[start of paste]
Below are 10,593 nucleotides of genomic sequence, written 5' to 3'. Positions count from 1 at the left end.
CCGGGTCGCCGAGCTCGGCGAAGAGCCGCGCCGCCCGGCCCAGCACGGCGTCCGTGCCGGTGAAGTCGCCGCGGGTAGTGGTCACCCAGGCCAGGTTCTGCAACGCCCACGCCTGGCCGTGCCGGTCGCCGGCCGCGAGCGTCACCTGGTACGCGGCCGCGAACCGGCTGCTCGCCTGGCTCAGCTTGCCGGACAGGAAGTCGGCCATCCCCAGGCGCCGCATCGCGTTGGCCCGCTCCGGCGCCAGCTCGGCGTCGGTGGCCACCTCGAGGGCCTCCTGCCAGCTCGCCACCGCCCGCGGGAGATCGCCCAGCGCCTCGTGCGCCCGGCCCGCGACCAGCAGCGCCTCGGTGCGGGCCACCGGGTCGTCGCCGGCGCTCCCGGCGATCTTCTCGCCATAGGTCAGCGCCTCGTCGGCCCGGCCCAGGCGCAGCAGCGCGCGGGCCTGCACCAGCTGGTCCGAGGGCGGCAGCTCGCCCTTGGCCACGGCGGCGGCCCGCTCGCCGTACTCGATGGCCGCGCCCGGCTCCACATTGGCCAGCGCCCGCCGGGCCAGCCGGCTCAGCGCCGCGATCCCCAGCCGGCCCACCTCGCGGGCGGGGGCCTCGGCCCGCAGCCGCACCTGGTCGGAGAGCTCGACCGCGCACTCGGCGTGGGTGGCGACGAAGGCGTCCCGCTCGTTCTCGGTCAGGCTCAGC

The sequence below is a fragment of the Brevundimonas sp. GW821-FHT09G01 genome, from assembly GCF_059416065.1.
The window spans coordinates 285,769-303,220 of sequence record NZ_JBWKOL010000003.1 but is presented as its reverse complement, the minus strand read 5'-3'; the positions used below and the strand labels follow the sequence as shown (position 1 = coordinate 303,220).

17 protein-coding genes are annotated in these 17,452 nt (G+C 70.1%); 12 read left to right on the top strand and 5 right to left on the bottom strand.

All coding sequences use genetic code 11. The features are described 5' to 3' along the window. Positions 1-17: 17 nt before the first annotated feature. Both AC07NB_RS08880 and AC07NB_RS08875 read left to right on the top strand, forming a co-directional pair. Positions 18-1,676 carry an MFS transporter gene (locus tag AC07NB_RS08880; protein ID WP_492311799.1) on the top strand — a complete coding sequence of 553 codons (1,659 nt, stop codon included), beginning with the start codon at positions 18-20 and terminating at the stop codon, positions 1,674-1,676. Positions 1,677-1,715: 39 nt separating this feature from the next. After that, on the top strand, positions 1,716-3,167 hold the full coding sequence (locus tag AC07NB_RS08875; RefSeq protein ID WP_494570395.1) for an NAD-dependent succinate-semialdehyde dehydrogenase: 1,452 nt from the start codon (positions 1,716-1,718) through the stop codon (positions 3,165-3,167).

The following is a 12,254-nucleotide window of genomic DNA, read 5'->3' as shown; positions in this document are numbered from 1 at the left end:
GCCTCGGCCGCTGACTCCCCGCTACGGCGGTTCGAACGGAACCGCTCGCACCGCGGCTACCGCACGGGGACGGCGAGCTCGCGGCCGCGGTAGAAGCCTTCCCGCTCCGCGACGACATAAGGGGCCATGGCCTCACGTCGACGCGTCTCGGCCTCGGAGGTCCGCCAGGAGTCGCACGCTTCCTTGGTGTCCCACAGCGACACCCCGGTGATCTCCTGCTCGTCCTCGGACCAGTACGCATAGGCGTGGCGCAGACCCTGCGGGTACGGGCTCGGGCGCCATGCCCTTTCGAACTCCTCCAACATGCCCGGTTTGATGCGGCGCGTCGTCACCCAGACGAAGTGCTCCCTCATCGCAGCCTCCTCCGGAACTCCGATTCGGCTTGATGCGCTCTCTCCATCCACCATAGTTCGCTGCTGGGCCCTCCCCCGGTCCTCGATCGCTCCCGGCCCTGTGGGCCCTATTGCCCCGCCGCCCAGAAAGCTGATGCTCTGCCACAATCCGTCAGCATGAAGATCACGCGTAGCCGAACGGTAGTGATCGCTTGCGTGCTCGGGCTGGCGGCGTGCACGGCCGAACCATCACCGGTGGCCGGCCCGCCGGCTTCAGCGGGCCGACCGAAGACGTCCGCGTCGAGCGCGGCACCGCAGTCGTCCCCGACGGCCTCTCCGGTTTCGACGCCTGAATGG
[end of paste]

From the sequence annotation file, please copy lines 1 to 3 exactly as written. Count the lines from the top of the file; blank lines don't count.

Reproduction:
Below are 10,593 nucleotides of genomic sequence, written 5' to 3'. Positions count from 1 at the left end.
CCGGGTCGCCGAGCTCGGCGAAGAGCCGCGCCGCCCGGCCCAGCACGGCGTCCGTGCCGGTGAAGTCGCCGCGGGTAGTGGTCACCCAGGCCAGGTTCTGCAACGCCCACGCCTGGCCGTGCCGGTCGCCGGCCGCGAGCGTCACCTGGTACGCGGCCGCGAACCGGCTGCTCGCCTGGCTCAGCTTGCCGGACAGGAAGTCGGCCATCCCCAGGCGCCGCATCGCGTTGGCCCGCTCCGGCGCCAGCTCGGCGTCGGTGGCCACCTCGAGGGCCTCCTGCCAGCTCGCCACCGCCCGCGGGAGATCGCCCAGCGCCTCGTGCGCCCGGCCCGCGACCAGCAGCGCCTCGGTGCGGGCCACCGGGTCGTCGCCGGCGCTCCCGGCGATCTTCTCGCCATAGGTCAGCGCCTCGTCGGCCCGGCCCAGGCGCAGCAGCGCGCGGGCCTGCACCAGCTGGTCCGAGGGCGGCAGCTCGCCCTTGGCCACGGCGGCGGCCCGCTCGCCGTACTCGATGGCCGCGCCCGGCTCCACATTGGCCAGCGCCCGCCGGGCCAGCCGGCTCAGCGCCGCGATCCCCAGCCGGCCCACCTCGCGGGCGGGGGCCTCGGCCCGCAGCCGCACCTGGTCGGAGAGCTCGACCGCGCACTCGGCGTGGGTGGCGACGAAGGCGTCCCGCTCGTTCTCGGTCAGGCTCAGC

The sequence below is a fragment of the Brevundimonas sp. GW821-FHT09G01 genome, from assembly GCF_059416065.1.